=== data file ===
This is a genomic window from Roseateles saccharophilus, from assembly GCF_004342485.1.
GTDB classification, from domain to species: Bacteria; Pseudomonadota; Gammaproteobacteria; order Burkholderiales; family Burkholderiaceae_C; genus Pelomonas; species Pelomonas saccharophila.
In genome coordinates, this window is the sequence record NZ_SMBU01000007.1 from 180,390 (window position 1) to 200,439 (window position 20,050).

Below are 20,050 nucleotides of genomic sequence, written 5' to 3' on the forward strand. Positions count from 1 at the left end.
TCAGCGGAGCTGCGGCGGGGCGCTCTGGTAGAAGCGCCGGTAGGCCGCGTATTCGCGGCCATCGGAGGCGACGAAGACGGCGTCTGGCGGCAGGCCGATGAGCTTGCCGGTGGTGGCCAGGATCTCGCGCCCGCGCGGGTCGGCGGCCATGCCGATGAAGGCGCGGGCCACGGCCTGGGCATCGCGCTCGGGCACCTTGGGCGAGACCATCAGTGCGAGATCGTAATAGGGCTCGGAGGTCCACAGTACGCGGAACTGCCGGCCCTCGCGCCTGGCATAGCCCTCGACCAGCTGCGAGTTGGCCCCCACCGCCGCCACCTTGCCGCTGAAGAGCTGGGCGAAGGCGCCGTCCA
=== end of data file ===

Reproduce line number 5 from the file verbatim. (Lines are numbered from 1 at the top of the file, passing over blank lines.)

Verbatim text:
TCAGCGGAGCTGCGGCGGGGCGCTCTGGTAGAAGCGCCGGTAGGCCGCGTATTCGCGGCCATCGGAGGCGACGAAGACGGCGTCTGGCGGCAGGCCGATGAGCTTGCCGGTGGTGGCCAGGATCTCGCGCCCGCGCGGGTCGGCGGCCATGCCGATGAAGGCGCGGGCCACGGCCTGGGCATCGCGCTCGGGCACCTTGGGCGAGACCATCAGTGCGAGATCGTAATAGGGCTCGGAGGTCCACAGTACGCGGAACTGCCGGCCCTCGCGCCTGGCATAGCCCTCGACCAGCTGCGAGTTGGCCCCCACCGCCGCCACCTTGCCGCTGAAGAGCTGGGCGAAGGCGCCGTCCA